Ascentive Software is Bogus, Class Claims

PHILADELPHIA (CN) – A federal class action claims that Ascentive, a Philadelphia firm whose commercials advertise “finallyfast.com” software that allegedly speeds up slow computers, “has designed its software to defraud consumers by deceiving them into paying fees to fix fabricated and/or overstated computer problems.” The class action comes just after the company agreed to pay Washington State $78,000 to settle allegations of misleading advertising and billing practices.




     “In essence, Ascentive falsely identifies computer problems and characterizes them as ‘severe’ in an attempt to scare consumers into purchasing its software,” according to the Philadelphia class action.
     In the Washington settlement, Ascentive did not admit to wrongdoing, but agreed to ensure that its advertising and billing practices are clearer for consumers, the Seattle Post-Intelligencer reported on Jan. 4.
     In the new class action, plaintiff Douglas Ledet says Ascentive “engaged in a systematic pattern of fraud and deception through the design of its software products and its advertising practices.”
     “In the simplest terms, Ascentive always claims that a user has PC errors, regardless of whether they exist of not,” the class claims.
     Ascentive’s most popular software package is PC SpeedScan Pro, which it markets through a variety of websites, including www.fastatlast.com, www.finallyfast.com, www.finallyfastpc.com, www.pcfinallyfast.com, www.scanyourpc.com, and www.escaneorapido.com.
     Its other software products include ActiveDefender, ActivePrivacy, ActiveSpeed, PC ScanandSweep, RAMRocket, Spyware Striker Pro, and WINRocket.
     Ascentive claims on its websites that its software can instantly remove all computer errors and return a consumer’s PC to its original high performance. But Ledet says “the motive behind Ascentive’s SpeedScan Pro software is far more sinister.”
     “Ascentive’s modus operandi is to offer a ‘free diagnosis’ to anyone who owns a computer. Regardless of whether errors are actually present on a consumer’s PC, Ascentive’s software invariably indicates, in an extremely threatening manner, that dozens of ‘Severe’ errors exist. Ascentive then offers to remove these fabricated errors, in exchange for $29.95,” the complaint states.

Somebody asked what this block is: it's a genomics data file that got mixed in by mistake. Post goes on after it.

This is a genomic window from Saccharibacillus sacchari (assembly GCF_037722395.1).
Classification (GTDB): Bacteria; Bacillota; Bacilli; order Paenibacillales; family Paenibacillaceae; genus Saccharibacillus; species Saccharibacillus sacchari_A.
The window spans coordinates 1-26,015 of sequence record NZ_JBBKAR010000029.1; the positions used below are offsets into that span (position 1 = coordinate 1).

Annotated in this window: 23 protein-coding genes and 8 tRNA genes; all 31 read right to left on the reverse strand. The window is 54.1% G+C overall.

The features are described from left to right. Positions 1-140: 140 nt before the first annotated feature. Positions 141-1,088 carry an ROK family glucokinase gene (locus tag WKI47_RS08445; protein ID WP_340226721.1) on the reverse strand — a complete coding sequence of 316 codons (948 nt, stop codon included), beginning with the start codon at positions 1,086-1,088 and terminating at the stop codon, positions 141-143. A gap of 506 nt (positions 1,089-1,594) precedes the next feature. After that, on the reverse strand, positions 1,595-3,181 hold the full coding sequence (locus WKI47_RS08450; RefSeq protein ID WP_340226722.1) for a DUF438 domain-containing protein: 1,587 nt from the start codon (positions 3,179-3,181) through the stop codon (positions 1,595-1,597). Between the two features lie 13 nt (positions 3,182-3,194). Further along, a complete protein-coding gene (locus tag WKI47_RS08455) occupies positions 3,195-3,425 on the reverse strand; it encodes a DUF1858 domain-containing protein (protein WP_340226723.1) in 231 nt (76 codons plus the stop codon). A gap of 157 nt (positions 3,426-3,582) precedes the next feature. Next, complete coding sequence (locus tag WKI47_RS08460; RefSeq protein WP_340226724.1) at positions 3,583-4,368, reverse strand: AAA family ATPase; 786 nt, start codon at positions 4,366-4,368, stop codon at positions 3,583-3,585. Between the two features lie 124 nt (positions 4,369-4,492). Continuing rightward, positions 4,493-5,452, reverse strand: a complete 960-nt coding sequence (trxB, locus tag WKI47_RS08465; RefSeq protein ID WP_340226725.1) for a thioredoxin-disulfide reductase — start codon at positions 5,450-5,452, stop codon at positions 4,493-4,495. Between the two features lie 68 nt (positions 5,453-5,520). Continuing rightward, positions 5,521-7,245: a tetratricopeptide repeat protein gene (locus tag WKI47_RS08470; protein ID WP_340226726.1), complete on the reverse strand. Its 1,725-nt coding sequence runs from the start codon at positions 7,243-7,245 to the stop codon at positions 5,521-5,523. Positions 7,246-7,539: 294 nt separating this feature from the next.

Compounding the fraud, Ledet says, customers are made to inadvertently sign up for a yearly recurring subscription service.
     “Ascentive does not conspicuously disclose this information, and Ascentive stifles consumer attempts to reverse these undesired charges,” the complaint states.
     Ledet says Ascentive also surreptitiously installs an additional application called the “‘Ascentive Performance Center’ onto the consumer’s PC.”
     “This application, installed without permission of the user, is designed to conduct ongoing ‘scans’ of the consumer’s PC and recommend the purchase of additional software from Ascentive,” the complaint states. “These recommendations are displayed in exasperating excess, usually in the form of ominous ‘pop-ups.’ These pop-up warnings supposedly alert the user about errors or nefarious spyware that is on the consumer’s PC and requires immediate action by the consumer.”
     Ledet says “the Ascentive Performance Center is little more than a marketing ploy by Ascentive to induce consumers to purchase its other products.”
     In a particularly damning section of the complaint, Ledet says: “Through his attorneys, plaintiff has employed independent cyber security experts to investigate Ascentive’s software. The results of these tests have further unmasked the fraud being perpetrated by Ascentive.
     “After a fresh installation of Windows 7 on a clean virtual PC, never connected to the Internet, SpeedScan Pro detected twenty-two (22) ‘severe’ errors on the pristine, unused PC. After purchasing the software and running the ‘fix’ for these errors, a subsequent scan revealed that zero (0) errors existed on the PC. However, and illustrative of the fraud being committed by Ascentive, after simply uninstalling and reinstalling SpeedScan Pro, Ascentive’s software then indicated that ten (10) additional errors existed on the PC.”
     Ledet seeks statutory and punitive damages, declaratory and injunctive relief for breach of contract, breach of express warranties, breach of implied covenant of good faith and fair dealing, unjust enrichment, and violations of the Pennsylvania Unfair Trade Practices and Consumer Protection Law.
     Lead counsel is David Senoff with Caroselli, Beachler, McTiernan & Conboy.

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